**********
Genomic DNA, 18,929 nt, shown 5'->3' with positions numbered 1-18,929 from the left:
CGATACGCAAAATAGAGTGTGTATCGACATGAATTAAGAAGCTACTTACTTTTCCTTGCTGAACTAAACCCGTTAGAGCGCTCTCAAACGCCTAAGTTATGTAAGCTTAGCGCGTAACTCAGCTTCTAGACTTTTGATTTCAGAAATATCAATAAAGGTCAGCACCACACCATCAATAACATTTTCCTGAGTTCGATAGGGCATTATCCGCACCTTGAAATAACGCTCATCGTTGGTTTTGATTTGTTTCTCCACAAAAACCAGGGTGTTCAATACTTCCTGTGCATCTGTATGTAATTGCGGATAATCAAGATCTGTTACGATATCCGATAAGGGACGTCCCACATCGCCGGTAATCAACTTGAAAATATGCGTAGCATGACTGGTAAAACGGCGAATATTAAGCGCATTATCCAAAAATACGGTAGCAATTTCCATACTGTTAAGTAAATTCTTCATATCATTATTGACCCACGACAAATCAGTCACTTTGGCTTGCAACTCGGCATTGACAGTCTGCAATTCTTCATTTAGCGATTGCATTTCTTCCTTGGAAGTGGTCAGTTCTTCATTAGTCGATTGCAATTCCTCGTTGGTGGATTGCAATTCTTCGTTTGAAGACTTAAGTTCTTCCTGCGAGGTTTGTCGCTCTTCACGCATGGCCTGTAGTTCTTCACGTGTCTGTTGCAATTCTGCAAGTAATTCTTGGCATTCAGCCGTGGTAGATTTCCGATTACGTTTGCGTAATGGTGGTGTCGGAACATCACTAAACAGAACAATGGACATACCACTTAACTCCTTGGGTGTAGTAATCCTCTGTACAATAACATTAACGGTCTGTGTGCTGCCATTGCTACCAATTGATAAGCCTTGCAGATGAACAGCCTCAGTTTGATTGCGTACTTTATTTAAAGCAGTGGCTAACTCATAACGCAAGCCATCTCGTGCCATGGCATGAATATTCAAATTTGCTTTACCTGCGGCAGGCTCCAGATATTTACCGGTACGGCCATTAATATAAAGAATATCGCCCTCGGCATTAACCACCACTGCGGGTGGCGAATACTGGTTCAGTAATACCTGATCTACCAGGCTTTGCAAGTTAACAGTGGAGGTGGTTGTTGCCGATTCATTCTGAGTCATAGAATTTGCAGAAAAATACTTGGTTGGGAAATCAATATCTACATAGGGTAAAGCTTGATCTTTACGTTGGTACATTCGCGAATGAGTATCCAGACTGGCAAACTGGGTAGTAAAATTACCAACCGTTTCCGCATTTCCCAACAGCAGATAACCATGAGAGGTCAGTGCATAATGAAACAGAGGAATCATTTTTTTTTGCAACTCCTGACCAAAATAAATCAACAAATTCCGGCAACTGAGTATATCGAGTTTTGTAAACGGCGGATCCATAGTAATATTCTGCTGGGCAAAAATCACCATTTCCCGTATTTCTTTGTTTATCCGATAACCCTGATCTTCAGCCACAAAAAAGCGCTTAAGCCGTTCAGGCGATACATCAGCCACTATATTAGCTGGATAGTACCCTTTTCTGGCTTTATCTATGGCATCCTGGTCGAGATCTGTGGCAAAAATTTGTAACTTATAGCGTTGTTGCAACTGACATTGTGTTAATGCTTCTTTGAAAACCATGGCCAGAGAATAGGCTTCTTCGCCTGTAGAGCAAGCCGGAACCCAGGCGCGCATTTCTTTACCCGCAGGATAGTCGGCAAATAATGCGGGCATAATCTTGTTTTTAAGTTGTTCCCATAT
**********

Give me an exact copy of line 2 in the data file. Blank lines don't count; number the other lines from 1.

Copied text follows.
CGATACGCAAAATAGAGTGTGTATCGACATGAATTAAGAAGCTACTTACTTTTCCTTGCTGAACTAAACCCGTTAGAGCGCTCTCAAACGCCTAAGTTATGTAAGCTTAGCGCGTAACTCAGCTTCTAGACTTTTGATTTCAGAAATATCAATAAAGGTCAGCACCACACCATCAATAACATTTTCCTGAGTTCGATAGGGCATTATCCGCACCTTGAAATAACGCTCATCGTTGGTTTTGATTTGTTTCTCCACAAAAACCAGGGTGTTCAATACTTCCTGTGCATCTGTATGTAATTGCGGATAATCAAGATCTGTTACGATATCCGATAAGGGACGTCCCACATCGCCGGTAATCAACTTGAAAATATGCGTAGCATGACTGGTAAAACGGCGAATATTAAGCGCATTATCCAAAAATACGGTAGCAATTTCCATACTGTTAAGTAAATTCTTCATATCATTATTGACCCACGACAAATCAGTCACTTTGGCTTGCAACTCGGCATTGACAGTCTGCAATTCTTCATTTAGCGATTGCATTTCTTCCTTGGAAGTGGTCAGTTCTTCATTAGTCGATTGCAATTCCTCGTTGGTGGATTGCAATTCTTCGTTTGAAGACTTAAGTTCTTCCTGCGAGGTTTGTCGCTCTTCACGCATGGCCTGTAGTTCTTCACGTGTCTGTTGCAATTCTGCAAGTAATTCTTGGCATTCAGCCGTGGTAGATTTCCGATTACGTTTGCGTAATGGTGGTGTCGGAACATCACTAAACAGAACAATGGACATACCACTTAACTCCTTGGGTGTAGTAATCCTCTGTACAATAACATTAACGGTCTGTGTGCTGCCATTGCTACCAATTGATAAGCCTTGCAGATGAACAGCCTCAGTTTGATTGCGTACTTTATTTAAAGCAGTGGCTAACTCATAACGCAAGCCATCTCGTGCCATGGCATGAATATTCAAATTTGCTTTACCTGCGGCAGGCTCCAGATATTTACCGGTACGGCCATTAATATAAAGAATATCGCCCTCGGCATTAACCACCACTGCGGGTGGCGAATACTGGTTCAGTAATACCTGATCTACCAGGCTTTGCAAGTTAACAGTGGAGGTGGTTGTTGCCGATTCATTCTGAGTCATAGAATTTGCAGAAAAATACTTGGTTGGGAAATCAATATCTACATAGGGTAAAGCTTGATCTTTACGTTGGTACATTCGCGAATGAGTATCCAGACTGGCAAACTGGGTAGTAAAATTACCAACCGTTTCCGCATTTCCCAACAGCAGATAACCATGAGAGGTCAGTGCATAATGAAACAGAGGAATCATTTTTTTTTGCAACTCCTGACCAAAATAAATCAACAAATTCCGGCAACTGAGTATATCGAGTTTTGTAAACGGCGGATCCATAGTAATATTCTGCTGGGCAAAAATCACCATTTCCCGTATTTCTTTGTTTATCCGATAACCCTGATCTTCAGCCACAAAAAAGCGCTTAAGCCGTTCAGGCGATACATCAGCCACTATATTAGCTGGATAGTACCCTTTTCTGGCTTTATCTATGGCATCCTGGTCGAGATCTGTGGCAAAAATTTGTAACTTATAGCGTTGTTGCAACTGACATTGTGTTAATGCTTCTTTGAAAACCATGGCCAGAGAATAGGCTTCTTCGCCTGTAGAGCAAGCCGGAACCCAGGCGCGCATTTCTTTACCCGCAGGATAGTCGGCAAATAATGCGGGCATAATCTTGTTTTTAAGTTGTTCCCATAT